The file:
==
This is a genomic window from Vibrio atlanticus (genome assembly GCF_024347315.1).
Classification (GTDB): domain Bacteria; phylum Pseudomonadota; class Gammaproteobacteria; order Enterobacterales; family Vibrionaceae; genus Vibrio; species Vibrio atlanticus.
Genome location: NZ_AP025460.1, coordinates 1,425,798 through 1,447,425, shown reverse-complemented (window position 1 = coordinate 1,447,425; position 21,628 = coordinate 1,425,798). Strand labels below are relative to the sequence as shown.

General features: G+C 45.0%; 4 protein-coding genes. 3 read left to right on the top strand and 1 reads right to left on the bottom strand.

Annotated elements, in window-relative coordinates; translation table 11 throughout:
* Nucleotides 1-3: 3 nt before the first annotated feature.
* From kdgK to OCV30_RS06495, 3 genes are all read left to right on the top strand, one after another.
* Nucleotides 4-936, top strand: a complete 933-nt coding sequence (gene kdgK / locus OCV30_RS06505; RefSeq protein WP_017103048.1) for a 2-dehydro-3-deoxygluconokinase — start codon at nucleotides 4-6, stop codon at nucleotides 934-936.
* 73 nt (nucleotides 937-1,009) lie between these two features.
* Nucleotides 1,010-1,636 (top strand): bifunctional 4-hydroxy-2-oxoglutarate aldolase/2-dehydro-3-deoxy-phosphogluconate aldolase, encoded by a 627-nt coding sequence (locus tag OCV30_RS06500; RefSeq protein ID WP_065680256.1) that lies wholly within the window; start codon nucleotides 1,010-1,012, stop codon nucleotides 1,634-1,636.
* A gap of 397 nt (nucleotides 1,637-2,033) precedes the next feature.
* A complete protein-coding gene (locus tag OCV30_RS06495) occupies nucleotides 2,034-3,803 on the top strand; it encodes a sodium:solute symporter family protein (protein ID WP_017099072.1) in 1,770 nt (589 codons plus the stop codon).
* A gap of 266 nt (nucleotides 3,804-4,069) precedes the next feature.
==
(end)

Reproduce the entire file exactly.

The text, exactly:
This is a genomic window from Vibrio atlanticus (genome assembly GCF_024347315.1).
Classification (GTDB): domain Bacteria; phylum Pseudomonadota; class Gammaproteobacteria; order Enterobacterales; family Vibrionaceae; genus Vibrio; species Vibrio atlanticus.
Genome location: NZ_AP025460.1, coordinates 1,425,798 through 1,447,425, shown reverse-complemented (window position 1 = coordinate 1,447,425; position 21,628 = coordinate 1,425,798). Strand labels below are relative to the sequence as shown.

General features: G+C 45.0%; 4 protein-coding genes. 3 read left to right on the top strand and 1 reads right to left on the bottom strand.

Annotated elements, in window-relative coordinates; translation table 11 throughout:
* Nucleotides 1-3: 3 nt before the first annotated feature.
* From kdgK to OCV30_RS06495, 3 genes are all read left to right on the top strand, one after another.
* Nucleotides 4-936, top strand: a complete 933-nt coding sequence (gene kdgK / locus OCV30_RS06505; RefSeq protein WP_017103048.1) for a 2-dehydro-3-deoxygluconokinase — start codon at nucleotides 4-6, stop codon at nucleotides 934-936.
* 73 nt (nucleotides 937-1,009) lie between these two features.
* Nucleotides 1,010-1,636 (top strand): bifunctional 4-hydroxy-2-oxoglutarate aldolase/2-dehydro-3-deoxy-phosphogluconate aldolase, encoded by a 627-nt coding sequence (locus tag OCV30_RS06500; RefSeq protein ID WP_065680256.1) that lies wholly within the window; start codon nucleotides 1,010-1,012, stop codon nucleotides 1,634-1,636.
* A gap of 397 nt (nucleotides 1,637-2,033) precedes the next feature.
* A complete protein-coding gene (locus tag OCV30_RS06495) occupies nucleotides 2,034-3,803 on the top strand; it encodes a sodium:solute symporter family protein (protein ID WP_017099072.1) in 1,770 nt (589 codons plus the stop codon).
* A gap of 266 nt (nucleotides 3,804-4,069) precedes the next feature.